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Reviewed by:
  • Cross on the Star of David: The Christian World in Israel's Foreign Policy 1948–1967
  • Robert O. Freedman
Cross on the Star of David: The Christian World in Israel's Foreign Policy 1948–1967, by Uri Bialer. Bloomington: Indiana University Press, 2005. 240 pp. $39.95.

In recent years religion has played an increasingly important role in Middle Eastern foreign policy. On the one hand, since the Islamic Revolution in Iran in 1979, a radical interpretation of Islam has been a motivating factor in Iran's foreign policy, leading the Islamist regime to take a bitterly anti-Israeli stance. On the other hand, Evangelical Christianity has been a significant factor behind the Bush Administration's pro-Israeli policy from 2001 to 2007. While both Iran's Islamists and America's Evangelical Christians became politically influential after the 1967 Arab-Israeli war, religious issues were also important in Israeli foreign policy well before that conflict, as Uri Bialer demonstrates in this very well researched and very well written book. Indeed, Bialer highlights a neglected topic in Israeli foreign policy as he outlines the often troubled relations between Israel and the Catholic, Protestant, and Orthodox Churches on such topics as the possible internationalization of Jerusalem, the future of Church property, and Christian missionary work in Israel. In considering these issues, Bialer shows the dilemmas facing Israeli decisionmakers as they weighed different options in dealing with the Catholic, Protestant, and Orthodox Churches and their backers in Europe, the Soviet Union, and the United States.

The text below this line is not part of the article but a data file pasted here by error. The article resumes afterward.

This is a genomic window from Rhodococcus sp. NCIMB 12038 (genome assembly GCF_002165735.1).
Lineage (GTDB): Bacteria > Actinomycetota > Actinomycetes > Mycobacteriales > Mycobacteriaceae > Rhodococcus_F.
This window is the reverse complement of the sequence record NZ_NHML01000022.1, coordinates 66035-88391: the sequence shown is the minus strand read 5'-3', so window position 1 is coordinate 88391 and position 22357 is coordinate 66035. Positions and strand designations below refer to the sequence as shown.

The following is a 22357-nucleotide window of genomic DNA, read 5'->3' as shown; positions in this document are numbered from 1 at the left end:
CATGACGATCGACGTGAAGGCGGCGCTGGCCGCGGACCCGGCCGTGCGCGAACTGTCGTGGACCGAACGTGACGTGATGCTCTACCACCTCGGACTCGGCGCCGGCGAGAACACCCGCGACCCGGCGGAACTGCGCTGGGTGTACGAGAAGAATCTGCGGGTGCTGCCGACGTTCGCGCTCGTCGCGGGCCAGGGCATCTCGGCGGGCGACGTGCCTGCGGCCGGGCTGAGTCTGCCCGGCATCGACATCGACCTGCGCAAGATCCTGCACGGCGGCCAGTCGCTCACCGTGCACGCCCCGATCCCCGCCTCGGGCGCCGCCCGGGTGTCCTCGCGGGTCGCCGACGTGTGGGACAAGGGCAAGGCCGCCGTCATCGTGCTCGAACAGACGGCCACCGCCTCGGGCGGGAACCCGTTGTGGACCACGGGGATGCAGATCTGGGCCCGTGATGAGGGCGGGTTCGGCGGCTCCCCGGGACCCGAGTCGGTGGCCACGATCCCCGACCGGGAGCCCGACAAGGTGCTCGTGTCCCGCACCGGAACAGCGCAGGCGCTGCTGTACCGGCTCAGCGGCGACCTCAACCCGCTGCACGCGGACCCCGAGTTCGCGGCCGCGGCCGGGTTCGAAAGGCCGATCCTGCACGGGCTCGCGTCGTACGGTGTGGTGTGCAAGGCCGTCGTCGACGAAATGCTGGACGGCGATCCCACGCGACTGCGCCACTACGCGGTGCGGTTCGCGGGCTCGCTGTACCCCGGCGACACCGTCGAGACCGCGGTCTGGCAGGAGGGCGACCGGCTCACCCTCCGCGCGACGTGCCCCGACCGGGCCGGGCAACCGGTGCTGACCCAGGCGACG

In the early years of the State of Israel, the main problem was the Catholic Church and its Pope. Israeli policymakers were deeply suspicious of the Catholic Church, often seeing its refusal to recognize Israel's right to exist as reflecting nearly 2,000 years of, if not downright religious bigotry, then at least the fear that the rebirth of Israel would raise major questions about Catholic doctrine which, before 1965, saw the destruction of the Second Temple in [End Page 168] 70 CE by the Romans as proof that God's grace had shifted from the Jews to the Christians. Indeed, as Bialer points out (p. 4), L'Osservatore Romano, the Vatican newspaper, published a Vatican statement that asserted, "Modern Zionism is not the true heir of Biblical Israel . . . therefore, the Holy Land and its sacred sites belong to Christianity which is the true Israel."

At first, however, recognition was not the central issue between Israel and the Vatican but rather the internationalization of Jerusalem, which the Vatican was energetically advocating. Bialer describes in detail how Israeli policymakers, having been caught by surprise by the Vatican's success in pushing through the United Nations in December 1949 a declaration for the internationalization of Jerusalem, worked, in tacit cooperation with Jordan, which then occupied East Jerusalem, to thwart the Vatican-led declaration. In this Israel was ultimately successful, as the issue of the internationalization of Jerusalem became a dead letter—at least as far as the UN was concerned.

Israel also had problems with the Greek and Russian Orthodox Churches. In the Russian case, while the Soviet Union had recognized Israel and provided it with diplomatic support and military assistance (via Czechoslovakia) during Israel's war of Independence, there was the vexing problem of Russian Orthodox ecclesiastical property in Israel. Complicating the issue, as Bialer notes, were the various claimants to that property, which included the Soviet government, the Russian Ecclesiastical mission, and the Palestine Orthodox Society. Initially, Israel favored Soviet claimants, but after relations between Israel and the USSR chilled when Moscow switched its backing to the Arabs, negotiations slowed, and a partial agreement was not reached until May 1964.

One of the most interesting aspects of Bialer's book is his discussion of how the Israeli government handled missionary activity. While on the one hand Christians feel the duty to propagate their faith, on the other hand, for centuries Jews have been on the receiving end of forced conversions. With the establishment of the State of Israel, its Jewish leadership had to balance its abhorrence of Christian missionary activity with the desire not to alienate the countries from which the missionaries came, a dilemma...


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pp. 168-170
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